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The Fitness Benefits of Pushing a Baby Stroller

Greany, John F. PhD, PT1; Greany, Kristin A. PhD, RD2

Journal of Women’s Health Physical Therapy: September/December 2013 - Volume 37 - Issue 3 - p 103–107
doi: 10.1097/JWH.0000000000000002
Research Reports

Objective: The aim of this study was to quantify the cardiorespiratory response and energy expenditure of women pushing a stroller (single and double) outdoor.

Study Design: Observational.

Background: There are limited and conflicting reports on the guidelines for improving fitness while pushing a stroller.

Methods and Measures: Two cohorts of women participated; 11 women (25.5 ± 5.2 years) for a single stroller and 17 women (22.9 ± 0.9 years) for a double stroller. All subjects completed a treadmill maximal exercise capacity test and exercise trials pushing a weighted stroller outdoor at 3.0 and 4.0 mph. Oxygen consumption (

O2), caloric expenditure (kcal), and heart rate (HR) were measured.

Results: The absolute mean intensity for single/double stroller was 4.8/5.3 metabolic equivalents (METs) at 3.0 mph and 7.0/7.0 METs at 4.0 mph. The mean relative intensity (percent HR reserve) for single/double stroller was 55.1%/63.9% at 3 mph and 67.9%/73.9% at 4 mph. Percent maximal oxygen uptake reserve (%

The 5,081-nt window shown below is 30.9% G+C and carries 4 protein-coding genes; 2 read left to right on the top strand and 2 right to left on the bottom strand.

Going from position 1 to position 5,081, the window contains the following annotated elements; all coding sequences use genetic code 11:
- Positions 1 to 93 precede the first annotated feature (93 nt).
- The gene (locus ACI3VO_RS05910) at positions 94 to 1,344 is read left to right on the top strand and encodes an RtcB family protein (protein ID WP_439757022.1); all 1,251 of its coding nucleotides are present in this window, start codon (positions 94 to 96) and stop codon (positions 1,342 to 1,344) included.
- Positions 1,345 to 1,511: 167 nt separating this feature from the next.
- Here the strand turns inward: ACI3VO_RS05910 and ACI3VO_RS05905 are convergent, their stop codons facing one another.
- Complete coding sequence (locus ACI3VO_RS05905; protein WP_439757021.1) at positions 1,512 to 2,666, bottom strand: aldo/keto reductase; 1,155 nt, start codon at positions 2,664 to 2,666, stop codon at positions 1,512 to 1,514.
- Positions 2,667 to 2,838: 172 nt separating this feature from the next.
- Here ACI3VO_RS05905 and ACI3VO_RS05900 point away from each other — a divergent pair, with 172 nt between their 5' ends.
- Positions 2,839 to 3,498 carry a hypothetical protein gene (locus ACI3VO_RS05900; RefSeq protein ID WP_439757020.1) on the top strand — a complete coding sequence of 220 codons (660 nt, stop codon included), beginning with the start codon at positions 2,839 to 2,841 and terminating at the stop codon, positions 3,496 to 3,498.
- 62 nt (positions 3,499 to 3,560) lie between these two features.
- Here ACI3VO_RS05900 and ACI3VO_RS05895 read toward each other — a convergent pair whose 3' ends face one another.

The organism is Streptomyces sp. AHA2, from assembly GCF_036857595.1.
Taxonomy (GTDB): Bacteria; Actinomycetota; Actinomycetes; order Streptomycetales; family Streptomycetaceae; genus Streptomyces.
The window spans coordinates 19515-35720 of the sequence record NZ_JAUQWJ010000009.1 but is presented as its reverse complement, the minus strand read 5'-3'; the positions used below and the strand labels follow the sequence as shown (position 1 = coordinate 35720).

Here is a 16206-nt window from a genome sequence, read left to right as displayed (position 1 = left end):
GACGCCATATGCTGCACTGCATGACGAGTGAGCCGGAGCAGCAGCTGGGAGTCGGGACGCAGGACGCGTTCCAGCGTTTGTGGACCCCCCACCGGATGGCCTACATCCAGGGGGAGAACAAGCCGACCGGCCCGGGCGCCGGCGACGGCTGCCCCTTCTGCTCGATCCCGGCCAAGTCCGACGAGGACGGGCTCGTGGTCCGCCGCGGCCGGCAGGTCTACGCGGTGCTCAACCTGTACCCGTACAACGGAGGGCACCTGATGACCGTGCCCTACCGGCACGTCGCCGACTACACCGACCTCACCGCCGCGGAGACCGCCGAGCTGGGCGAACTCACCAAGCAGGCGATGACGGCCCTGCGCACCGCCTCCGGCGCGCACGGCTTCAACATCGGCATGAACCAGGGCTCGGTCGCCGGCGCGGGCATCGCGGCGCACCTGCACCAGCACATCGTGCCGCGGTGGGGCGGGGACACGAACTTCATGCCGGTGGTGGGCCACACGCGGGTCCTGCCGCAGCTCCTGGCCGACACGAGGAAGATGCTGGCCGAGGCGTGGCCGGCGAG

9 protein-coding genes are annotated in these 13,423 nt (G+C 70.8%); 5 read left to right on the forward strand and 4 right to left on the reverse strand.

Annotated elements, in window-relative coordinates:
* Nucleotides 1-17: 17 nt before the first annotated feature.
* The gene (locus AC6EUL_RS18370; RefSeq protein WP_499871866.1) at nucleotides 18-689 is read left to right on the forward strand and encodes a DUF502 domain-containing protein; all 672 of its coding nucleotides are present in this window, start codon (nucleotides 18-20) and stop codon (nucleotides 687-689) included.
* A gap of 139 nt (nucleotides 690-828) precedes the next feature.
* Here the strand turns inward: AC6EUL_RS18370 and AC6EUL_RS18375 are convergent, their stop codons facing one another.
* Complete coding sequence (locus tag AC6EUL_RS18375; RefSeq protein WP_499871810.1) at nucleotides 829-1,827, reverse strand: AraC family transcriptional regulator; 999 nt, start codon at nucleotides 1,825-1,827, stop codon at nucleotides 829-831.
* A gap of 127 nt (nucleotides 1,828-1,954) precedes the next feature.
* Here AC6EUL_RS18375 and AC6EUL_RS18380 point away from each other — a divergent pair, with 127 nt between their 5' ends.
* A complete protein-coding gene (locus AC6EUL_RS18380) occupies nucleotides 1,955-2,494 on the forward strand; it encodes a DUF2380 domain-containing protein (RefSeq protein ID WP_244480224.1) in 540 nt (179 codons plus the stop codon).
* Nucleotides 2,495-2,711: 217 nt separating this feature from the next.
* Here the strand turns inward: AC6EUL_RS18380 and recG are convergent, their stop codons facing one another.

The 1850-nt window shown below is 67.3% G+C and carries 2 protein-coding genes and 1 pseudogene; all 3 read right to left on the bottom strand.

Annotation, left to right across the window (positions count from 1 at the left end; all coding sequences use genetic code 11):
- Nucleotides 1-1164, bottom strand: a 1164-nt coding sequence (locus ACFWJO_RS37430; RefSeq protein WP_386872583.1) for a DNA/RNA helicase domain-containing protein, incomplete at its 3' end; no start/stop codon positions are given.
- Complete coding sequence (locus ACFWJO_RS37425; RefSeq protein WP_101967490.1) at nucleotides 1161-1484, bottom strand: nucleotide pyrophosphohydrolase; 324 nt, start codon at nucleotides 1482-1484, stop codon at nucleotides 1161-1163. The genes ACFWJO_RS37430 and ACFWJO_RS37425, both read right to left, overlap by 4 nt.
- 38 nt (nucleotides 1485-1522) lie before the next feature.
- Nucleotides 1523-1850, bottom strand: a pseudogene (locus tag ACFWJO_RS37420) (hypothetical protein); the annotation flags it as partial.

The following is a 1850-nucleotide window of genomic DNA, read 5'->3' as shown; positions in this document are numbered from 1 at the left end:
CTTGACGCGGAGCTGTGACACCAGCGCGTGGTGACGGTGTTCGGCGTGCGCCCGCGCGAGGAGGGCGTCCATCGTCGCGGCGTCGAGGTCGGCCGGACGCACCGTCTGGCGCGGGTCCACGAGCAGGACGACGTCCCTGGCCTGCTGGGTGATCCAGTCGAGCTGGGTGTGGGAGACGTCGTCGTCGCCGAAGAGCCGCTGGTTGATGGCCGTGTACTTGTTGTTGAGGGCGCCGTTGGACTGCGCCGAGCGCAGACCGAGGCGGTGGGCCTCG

O2R) for single/double stroller was 37.2%/43.7% at 3 mph and 53.9%/57.6% at 4 mph. Energy expenditure was 5.3/5.2 kcal/min at 3 mph and 7.7/6.9 kcal/min at 4 mph.

Conclusions: Pushing a weighted single or double stroller at least 3.0 mph meets the absolute intensity guidelines for improving cardiorespiratory fitness and can yield health and fitness benefits.

1Health Professions Department, University of Wisconsin-La Crosse.

2Biology Department, University of Wisconsin-La Crosse.

The authors thank the following students for their assistance with data collection and preliminary manuscript development (Karen Hanadel, DPT; Angela Holan, DPT; Britni Schickert, DPT). The authors also thank Kolcraft, Inc, for their donation of the strollers.

The authors declare no conflicts of interest.

Copyright © 2013 by the Section on Women's Health, American Physical Therapy Association.
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